How is the Old Testament organized?
In modern English translations of the Old Testament, the 39 books fall into five main divisions: Books of Moses, History, Poetry, Major Prophets, and Minor Prophets. The number of books in each division turns out to be rather easy to remember: 5-12-5-5-12:
- Books of Moses “ Genesis, Exodus, Leviticus, Numbers, Deuteronomy.
- History “ Joshua, Judges, Ruth, 1 and 2 Samuel, 1 and 2 Kings, 1 and 2 Chronicles, Ezra, Nehemiah, Esther.
- Poetry “ Job, Psalms, Proverbs, Ecclesiastes, Song of Solomon
- Major Prophets “ Isaiah, Jeremiah, Lamentations, Ezekiel, Daniel
- Minor Prophets “ Hosea, Joel, Amos, Obadiah, Jonah, Micah, Nahum, Habakkuk, Zephaniah, Haggai, Zechariah, Malachi
Memorize the books in each division, because it will greatly aid you when you are trying to look up a reference. (See resource available below under “Want to go deeper?”)
Want to go a little deeper? The Jews count 24 books, not 39, for they combine the books of Samuel, Kings, Chronicles, Ezra/Nehemiah and the Minor Prophets into one book each. The Jews call the Hebrew Scriptures the “TaNaKh,” an acrostic of the initial letters of terms designating its three parts: Torah (the Law of Moses), Nebiim (the Prophets), and Khethubim (the Writings). The first two of these correspond to what Jesus calls “The Law and the Prophets” (Matthew 7:12) or “Moses and the Prophets” (Luke 16:29, 31; 24:27). On at least one occasion, in referring to “The Law of Moses, the Prophets, and the Psalms” (Luke 24:44), Jesus may have lumped all of the writings in the third category under “Psalms,” the Writings’ largest book.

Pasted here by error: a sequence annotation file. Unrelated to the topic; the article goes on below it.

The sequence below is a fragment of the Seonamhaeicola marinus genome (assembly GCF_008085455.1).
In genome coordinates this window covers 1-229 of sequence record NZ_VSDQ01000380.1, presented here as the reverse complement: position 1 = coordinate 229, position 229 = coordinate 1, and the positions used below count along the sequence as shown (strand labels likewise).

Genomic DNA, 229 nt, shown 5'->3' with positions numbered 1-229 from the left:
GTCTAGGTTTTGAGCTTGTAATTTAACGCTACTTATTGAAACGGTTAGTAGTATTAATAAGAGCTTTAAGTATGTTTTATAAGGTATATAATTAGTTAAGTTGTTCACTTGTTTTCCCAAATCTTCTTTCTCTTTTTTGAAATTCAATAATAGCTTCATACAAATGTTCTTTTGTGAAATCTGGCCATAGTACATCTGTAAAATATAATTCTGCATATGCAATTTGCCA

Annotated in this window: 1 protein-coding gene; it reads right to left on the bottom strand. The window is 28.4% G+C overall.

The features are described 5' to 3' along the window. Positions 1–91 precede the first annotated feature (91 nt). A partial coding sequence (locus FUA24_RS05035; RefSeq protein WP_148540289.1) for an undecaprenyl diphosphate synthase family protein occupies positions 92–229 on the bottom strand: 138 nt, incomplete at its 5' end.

The Jewish division of books is as follows:
- The Law (of Moses) “ Genesis, Exodus, Leviticus, Numbers, Deuteronomy
- The Prophets
- The Former Prophets “ Joshua, Judges, Samuel, and Kings
- The Latter Prophets “ Isaiah, Jeremiah, Ezekiel, and the Twelve Minor Prophets
- The Writings “ Ruth, Psalms, Job, Proverbs, Ecclesiastes, Song of Solomon, Lamentations, Daniel, Esther, Ezra-Nehemiah, and Chronicles
Want to go deeper? The following are recommended to help you learn the books of the Bible and know the content of each
Intro. to each book of the Bible (from The NIV Study Bible)
Many thanks to brother Steve Singleton, for allowing me to post from his website, deeperstudy.com.